Part of the title search includes paying for a survey of the property to make sure there are no encroachments (from neighboring fences or sheds) or easements on the property that interfere with its use. Some buyers are reluctant to pay for a survey, feeling it is an unnecessary additional cost among the many expenses of buying a home. Reluctance to obtain a survey to save a few hundred dollars can have a tremendous impact, however, if these issues later are discovered.
The title search gives everyone a chance to eliminate trouble spots before proceeding with the sale—or to call the sale off, if anything too serious is uncovered. The title insurance policy purchased during the transaction provides future protection if these issues arise after closing. The important thing to remember about not cutting corners on the insurance is that you must purchase title insurance to protect you as well as your lender.
Long story short, it is not worth it to cut corners in purchasing a house, even if you believe it to be the home of your dreams. If you waive any of the above protections, and then find an issue that leads you to want to terminate, it can create a dispute with the seller about the legitimacy of your termination and may put your deposit at risk. Trust that there will always be another property if the first one doesn’t work out and protecting yourself is the best path forward.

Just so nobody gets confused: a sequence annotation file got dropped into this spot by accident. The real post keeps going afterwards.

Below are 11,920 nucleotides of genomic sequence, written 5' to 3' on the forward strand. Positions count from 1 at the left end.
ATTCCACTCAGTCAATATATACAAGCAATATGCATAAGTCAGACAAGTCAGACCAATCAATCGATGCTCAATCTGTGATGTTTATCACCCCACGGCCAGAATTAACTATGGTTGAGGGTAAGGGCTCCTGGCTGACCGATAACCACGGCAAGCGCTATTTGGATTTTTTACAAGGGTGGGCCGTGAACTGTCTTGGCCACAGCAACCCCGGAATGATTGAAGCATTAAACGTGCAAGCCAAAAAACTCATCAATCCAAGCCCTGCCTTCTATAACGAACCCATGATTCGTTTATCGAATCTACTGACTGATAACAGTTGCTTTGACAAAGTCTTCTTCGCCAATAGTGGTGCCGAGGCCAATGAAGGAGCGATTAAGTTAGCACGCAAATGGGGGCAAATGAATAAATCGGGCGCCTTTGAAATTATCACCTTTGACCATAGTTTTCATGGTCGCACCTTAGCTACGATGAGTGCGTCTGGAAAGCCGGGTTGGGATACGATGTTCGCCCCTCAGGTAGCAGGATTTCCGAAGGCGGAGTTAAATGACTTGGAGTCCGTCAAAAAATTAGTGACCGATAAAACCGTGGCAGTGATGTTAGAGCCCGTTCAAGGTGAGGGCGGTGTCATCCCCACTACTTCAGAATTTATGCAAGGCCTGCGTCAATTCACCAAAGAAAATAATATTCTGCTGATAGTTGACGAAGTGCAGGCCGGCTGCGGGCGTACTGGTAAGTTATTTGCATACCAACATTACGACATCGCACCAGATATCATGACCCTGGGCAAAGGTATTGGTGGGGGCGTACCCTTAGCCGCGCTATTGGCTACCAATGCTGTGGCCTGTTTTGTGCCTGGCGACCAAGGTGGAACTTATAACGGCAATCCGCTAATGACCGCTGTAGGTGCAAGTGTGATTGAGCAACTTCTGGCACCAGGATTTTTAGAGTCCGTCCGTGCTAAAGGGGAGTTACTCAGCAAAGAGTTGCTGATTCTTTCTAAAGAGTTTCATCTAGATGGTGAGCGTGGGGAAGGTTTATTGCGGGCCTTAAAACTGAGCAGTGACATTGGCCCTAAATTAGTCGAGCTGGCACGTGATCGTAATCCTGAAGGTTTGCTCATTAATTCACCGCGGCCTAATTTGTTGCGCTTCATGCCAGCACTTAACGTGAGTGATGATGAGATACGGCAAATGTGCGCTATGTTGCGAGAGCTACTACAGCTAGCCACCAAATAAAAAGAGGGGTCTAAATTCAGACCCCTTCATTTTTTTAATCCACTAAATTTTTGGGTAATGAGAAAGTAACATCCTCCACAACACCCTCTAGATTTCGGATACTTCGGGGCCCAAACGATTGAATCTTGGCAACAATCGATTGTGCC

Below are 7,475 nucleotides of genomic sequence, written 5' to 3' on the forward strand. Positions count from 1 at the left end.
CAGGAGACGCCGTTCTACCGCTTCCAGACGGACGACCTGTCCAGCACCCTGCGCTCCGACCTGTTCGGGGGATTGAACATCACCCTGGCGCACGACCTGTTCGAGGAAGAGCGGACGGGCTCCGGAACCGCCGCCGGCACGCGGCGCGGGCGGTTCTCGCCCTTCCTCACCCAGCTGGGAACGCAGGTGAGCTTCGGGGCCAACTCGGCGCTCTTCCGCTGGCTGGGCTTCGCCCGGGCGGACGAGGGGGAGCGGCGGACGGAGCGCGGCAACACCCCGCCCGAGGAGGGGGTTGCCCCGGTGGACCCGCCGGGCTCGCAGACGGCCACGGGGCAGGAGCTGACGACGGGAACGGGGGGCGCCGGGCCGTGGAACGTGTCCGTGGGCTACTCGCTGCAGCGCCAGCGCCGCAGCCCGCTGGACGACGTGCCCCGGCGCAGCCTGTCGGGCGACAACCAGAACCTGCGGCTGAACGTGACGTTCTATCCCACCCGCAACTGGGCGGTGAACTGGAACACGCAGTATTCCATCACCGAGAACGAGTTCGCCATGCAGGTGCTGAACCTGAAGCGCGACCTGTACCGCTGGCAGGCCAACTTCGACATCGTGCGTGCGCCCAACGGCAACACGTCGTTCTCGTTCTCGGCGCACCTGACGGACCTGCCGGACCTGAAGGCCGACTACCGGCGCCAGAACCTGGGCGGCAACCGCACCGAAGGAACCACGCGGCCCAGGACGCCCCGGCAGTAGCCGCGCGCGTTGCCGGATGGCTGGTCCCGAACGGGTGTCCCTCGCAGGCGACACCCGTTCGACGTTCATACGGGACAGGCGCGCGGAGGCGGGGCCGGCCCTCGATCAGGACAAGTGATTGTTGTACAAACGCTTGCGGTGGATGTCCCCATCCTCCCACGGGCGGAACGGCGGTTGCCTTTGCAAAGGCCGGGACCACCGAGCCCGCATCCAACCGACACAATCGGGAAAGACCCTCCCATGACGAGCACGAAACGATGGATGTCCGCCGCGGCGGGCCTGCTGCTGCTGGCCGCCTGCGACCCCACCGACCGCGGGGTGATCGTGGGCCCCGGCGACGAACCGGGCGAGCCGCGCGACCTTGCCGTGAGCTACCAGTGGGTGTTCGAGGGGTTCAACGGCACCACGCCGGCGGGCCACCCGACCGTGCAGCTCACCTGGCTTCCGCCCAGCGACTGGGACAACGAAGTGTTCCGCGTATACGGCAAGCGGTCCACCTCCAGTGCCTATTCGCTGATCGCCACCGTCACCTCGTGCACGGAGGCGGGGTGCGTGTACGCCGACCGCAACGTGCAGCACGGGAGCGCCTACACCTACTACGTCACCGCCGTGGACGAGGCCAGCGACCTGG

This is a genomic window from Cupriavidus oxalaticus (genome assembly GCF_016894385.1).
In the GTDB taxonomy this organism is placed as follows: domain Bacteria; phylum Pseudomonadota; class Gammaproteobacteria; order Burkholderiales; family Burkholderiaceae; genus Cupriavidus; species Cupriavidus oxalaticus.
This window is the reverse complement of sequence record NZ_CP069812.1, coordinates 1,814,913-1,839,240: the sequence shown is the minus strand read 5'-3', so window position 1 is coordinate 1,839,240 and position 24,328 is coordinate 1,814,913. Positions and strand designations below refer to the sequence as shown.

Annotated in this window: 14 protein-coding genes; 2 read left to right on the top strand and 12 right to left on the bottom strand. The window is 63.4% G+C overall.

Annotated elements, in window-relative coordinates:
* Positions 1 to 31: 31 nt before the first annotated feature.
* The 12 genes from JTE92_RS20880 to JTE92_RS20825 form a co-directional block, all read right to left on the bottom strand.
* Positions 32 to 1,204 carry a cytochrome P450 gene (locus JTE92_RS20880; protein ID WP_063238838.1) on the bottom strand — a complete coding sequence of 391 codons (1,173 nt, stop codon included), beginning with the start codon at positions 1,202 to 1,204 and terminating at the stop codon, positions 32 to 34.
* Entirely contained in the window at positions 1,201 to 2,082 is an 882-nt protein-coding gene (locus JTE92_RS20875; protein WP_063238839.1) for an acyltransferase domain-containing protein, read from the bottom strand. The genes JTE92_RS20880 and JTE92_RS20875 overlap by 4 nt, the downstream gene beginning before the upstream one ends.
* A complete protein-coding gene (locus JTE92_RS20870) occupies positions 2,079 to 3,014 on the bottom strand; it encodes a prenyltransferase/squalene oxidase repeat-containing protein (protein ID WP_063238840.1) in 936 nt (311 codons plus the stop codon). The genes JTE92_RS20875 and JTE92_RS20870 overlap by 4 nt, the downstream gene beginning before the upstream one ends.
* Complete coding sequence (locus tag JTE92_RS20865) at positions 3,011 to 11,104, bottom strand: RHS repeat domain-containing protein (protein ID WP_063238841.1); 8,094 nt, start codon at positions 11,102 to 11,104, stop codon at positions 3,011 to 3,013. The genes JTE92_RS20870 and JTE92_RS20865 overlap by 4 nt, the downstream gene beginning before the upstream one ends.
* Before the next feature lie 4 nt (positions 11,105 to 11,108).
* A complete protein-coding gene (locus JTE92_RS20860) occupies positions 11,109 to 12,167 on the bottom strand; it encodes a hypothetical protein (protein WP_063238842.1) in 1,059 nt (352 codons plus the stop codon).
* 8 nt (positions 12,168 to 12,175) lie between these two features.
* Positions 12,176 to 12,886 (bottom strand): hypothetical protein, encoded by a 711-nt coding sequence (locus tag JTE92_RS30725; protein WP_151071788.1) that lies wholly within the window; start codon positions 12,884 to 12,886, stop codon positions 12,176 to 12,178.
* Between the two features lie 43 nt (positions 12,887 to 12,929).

At Phelan, Frantz, Ohlig and Wegbreit, LLC we want nothing more than for you to have a seamless closing and a purchase that gets you the house you want. But we also know that moving too quickly and without the proper due diligence can result in financial consequences, lost time and the huge disappointment of a transaction that could be abruptly terminated. While ultimately, decisions are yours, we want to remind you that contingencies, inspections, and title insurance are rights to which you’re entitled. Our guidance is always to exercise the due diligence activities appropriate for your transaction and circumstances. Because our goal remains constant: enabling you to purchase the home you want and being in the position to fully enjoy it.
Editor’s Note: This is the first in a two-part series that describes how home buyers and sellers sometimes fail to include important contingencies in their real estate contract and exercise the appropriate due diligence—and they end up with a deal that flops.
Call us at 908.232.2244 to schedule an appointment and turn your homebuying dreams into reality.